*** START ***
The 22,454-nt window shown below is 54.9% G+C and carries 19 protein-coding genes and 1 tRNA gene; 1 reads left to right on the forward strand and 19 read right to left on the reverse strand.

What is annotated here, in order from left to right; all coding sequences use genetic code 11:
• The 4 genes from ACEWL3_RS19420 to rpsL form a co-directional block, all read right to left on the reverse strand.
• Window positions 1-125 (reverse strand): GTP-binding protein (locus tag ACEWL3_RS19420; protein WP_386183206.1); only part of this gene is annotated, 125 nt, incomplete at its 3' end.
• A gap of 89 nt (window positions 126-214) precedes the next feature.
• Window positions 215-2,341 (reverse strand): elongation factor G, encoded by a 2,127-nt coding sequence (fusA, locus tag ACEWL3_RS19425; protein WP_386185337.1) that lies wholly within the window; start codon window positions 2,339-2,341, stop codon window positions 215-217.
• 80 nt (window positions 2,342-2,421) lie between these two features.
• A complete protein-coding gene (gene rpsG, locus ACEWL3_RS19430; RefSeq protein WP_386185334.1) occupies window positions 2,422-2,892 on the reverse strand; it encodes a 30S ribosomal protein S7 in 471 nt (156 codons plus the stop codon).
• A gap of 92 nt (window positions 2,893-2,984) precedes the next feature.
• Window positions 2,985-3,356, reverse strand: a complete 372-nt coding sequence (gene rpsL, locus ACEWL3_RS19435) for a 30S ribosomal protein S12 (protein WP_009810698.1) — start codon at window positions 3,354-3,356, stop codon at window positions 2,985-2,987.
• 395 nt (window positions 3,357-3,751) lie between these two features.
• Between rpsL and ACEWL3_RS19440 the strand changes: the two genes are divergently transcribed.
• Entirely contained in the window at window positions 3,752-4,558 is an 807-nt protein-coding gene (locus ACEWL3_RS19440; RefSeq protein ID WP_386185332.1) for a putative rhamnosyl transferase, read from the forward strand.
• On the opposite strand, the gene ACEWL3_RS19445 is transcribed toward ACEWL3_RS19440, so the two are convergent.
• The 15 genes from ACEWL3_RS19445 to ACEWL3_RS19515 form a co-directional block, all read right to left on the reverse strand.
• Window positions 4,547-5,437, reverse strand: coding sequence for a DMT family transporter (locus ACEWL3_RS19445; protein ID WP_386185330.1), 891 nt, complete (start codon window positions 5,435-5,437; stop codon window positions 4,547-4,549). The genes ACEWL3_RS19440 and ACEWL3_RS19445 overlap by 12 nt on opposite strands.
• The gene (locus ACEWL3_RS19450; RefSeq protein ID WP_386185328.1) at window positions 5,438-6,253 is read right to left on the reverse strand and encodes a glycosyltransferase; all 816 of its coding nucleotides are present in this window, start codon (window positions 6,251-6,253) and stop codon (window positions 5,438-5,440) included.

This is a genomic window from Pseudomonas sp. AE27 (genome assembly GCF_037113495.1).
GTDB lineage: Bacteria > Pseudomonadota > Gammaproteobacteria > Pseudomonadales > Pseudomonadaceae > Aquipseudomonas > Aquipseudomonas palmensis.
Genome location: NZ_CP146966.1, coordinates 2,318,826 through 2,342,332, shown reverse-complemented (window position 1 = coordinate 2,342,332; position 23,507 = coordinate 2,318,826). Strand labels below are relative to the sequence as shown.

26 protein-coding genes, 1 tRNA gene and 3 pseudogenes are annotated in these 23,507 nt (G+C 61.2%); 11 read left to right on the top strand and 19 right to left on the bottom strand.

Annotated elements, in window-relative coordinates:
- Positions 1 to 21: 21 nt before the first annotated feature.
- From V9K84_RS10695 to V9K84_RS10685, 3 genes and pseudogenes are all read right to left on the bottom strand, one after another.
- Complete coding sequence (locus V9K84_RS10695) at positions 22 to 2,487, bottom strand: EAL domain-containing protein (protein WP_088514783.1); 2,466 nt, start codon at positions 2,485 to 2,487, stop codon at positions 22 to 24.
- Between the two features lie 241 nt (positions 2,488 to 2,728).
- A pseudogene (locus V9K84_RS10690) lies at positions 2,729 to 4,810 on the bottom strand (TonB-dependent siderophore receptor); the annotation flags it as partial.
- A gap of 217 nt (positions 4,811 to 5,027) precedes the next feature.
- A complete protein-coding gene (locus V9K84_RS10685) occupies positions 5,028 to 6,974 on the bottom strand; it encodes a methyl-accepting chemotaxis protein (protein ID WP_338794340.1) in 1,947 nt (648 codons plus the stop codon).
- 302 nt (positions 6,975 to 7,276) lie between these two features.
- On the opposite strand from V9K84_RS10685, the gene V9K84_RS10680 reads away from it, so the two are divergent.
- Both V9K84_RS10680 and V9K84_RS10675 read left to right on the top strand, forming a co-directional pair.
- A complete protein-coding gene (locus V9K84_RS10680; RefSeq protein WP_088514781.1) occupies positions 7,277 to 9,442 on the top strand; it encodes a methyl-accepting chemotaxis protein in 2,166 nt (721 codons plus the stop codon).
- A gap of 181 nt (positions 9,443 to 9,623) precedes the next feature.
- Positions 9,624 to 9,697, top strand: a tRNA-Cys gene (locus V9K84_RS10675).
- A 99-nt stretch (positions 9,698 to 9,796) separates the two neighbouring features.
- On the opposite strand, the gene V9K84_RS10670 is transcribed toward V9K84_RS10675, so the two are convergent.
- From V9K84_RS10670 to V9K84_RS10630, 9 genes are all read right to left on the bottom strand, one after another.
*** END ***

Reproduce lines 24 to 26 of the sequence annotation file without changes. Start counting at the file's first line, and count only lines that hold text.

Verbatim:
- From V9K84_RS10695 to V9K84_RS10685, 3 genes and pseudogenes are all read right to left on the bottom strand, one after another.
- Complete coding sequence (locus V9K84_RS10695) at positions 22 to 2,487, bottom strand: EAL domain-containing protein (protein WP_088514783.1); 2,466 nt, start codon at positions 2,485 to 2,487, stop codon at positions 22 to 24.
- Between the two features lie 241 nt (positions 2,488 to 2,728).